[30] Extremo vitae tempore, cum iam et morbo et senectute premeretur, evocatum ad se Hludowicum filium, Aquitaniae regem, qui solus filiorum Hildigardae supererat, congregatis sollemniter de toto regno Francorum primoribus, cunctorum consilio consortem sibi totius regni et imperialis nominis heredem constituit, inpositoque capiti eius diademate imperatorem et augustum iussit appellari. Susceptum est hoc eius consilium ab omnibus qui aderant magno cum favore; nam divinitus ei propter regni utilitatem videbatur inspiratum. Auxitque maiestatem eius hoc factum et exteris nationibus nun minimum terroris incussit. Dimisso deinde in Aquitaniam filio, ipse more solito, quamvis senectute confectus, non longe a regia Aquensi venatum proficiscitur, exactoque in huiuscemodi negotio quod reliquum erat autumni, circa Kalendas Novembris Aquasgrani revertitur.

Cumque ibi hiemaret, mense Ianuario febre valida correptus decubuit. Qui statim, ut in febribus solebat, cibi sibi abstinentiam indixit, arbitratus hac continentia morbum posse depelli vel certe mitigari. Sed accedente ad febrem lateris dolore, quem Greci pleuresin dicunt, illoque adhuc inediam retinente neque corpus aliter quam rarissimo potu sustentante, septimo, postquam decubuit, die, sacra communione percepta, decessit, anno aetatis suae septuagesimo secundo et ex quo regnare coeperat quadragesimo septimo, V. Kalendas Februarii, hora diei tertia.

Coronation of Louis - Charlemagne's Death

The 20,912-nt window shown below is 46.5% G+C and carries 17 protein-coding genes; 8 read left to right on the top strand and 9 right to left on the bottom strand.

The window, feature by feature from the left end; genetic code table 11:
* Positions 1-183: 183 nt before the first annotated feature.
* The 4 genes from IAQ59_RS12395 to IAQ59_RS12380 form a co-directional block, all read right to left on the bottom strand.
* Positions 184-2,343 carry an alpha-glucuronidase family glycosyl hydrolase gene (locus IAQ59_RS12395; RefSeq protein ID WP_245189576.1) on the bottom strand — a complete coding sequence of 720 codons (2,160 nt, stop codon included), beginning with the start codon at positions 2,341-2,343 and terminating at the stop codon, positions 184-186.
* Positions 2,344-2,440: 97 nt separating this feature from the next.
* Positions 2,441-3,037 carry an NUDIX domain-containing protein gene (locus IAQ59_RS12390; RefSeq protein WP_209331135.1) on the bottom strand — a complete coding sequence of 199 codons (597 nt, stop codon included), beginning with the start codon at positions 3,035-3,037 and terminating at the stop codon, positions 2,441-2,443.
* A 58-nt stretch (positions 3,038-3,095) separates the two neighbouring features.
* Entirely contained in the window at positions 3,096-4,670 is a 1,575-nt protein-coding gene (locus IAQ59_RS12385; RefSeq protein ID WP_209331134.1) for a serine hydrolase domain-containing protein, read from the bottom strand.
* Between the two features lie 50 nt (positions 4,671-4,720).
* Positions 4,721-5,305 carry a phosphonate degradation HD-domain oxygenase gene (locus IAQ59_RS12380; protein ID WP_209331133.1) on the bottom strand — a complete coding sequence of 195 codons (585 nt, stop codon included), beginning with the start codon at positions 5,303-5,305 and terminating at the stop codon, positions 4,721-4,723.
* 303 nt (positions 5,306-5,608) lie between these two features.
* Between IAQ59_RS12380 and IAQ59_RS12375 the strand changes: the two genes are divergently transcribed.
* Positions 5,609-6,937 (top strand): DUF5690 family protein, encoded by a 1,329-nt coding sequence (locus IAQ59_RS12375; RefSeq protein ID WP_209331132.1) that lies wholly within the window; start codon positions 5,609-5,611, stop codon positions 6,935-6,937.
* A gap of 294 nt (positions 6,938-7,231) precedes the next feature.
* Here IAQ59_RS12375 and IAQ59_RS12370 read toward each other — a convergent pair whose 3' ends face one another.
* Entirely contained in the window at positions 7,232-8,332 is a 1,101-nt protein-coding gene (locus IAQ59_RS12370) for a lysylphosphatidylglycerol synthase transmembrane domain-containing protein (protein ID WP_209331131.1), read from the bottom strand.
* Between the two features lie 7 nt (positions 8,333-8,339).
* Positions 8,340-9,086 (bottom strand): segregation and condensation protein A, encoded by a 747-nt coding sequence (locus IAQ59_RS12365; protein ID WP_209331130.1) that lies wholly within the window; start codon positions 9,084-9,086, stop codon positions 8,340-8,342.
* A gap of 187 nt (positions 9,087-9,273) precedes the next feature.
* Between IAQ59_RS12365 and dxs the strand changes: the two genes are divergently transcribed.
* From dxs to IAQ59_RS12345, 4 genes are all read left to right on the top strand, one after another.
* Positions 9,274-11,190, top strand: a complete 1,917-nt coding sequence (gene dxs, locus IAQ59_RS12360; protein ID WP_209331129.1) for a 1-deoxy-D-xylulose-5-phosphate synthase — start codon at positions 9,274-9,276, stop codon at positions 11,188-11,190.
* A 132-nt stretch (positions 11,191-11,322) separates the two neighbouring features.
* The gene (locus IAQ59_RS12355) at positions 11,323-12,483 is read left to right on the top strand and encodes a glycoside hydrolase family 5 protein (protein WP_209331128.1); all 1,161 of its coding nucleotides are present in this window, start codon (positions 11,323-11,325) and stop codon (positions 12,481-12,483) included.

[30] Toward the close of his life [813], when he was broken by ill-health and old age, he summoned Louis, Kigi of Aquitania, his onlv surviving son by Hildegard, and gathered together all the chief men of the whole kingdom of the Franks in a solemn assembly. He appointed Louis, with their unanimous consent, to rule with himself over the whole kingdom and constituted him heir to the imperial name; then, placing the diadem upon his son's head, he bade him be proclaimed Emperor and is step was hailed by all present favor, for it really seemed as if God had prompted him to it for the kingdom's good; it increased the King's dignity, and struck no little terror into foreign nations. After sending his son son back to Aquitania, although weak from age he set out to hunt, as usual, near his palace at Aix-la-Chapelle, and passed the rest of the autumn in the chase, returning thither about the first of November [813]. While wintering there, he was seized, in the month of January, with a high fever Jan 22 814], and took to his bed. As soon as he was taken sick, he prescribed for himself abstinence from food, as he always used to do in case of fever, thinking that the disease could be driven off , or at least mitigated, by fasting. Besides the fever, he suffered from a pain in the side, which the Greeks call pleurisy; but he still persisted in fasting, and in keeping up his strength only by draughts taken at very long intervals. He died January twenty-eighth, the seventh day from the time that he took to his bed, at nine o'clock in the morning, after partaking of the holy communion, in the seventy-second year of his age and the forty-seventh of his reign [Jan 28, 814].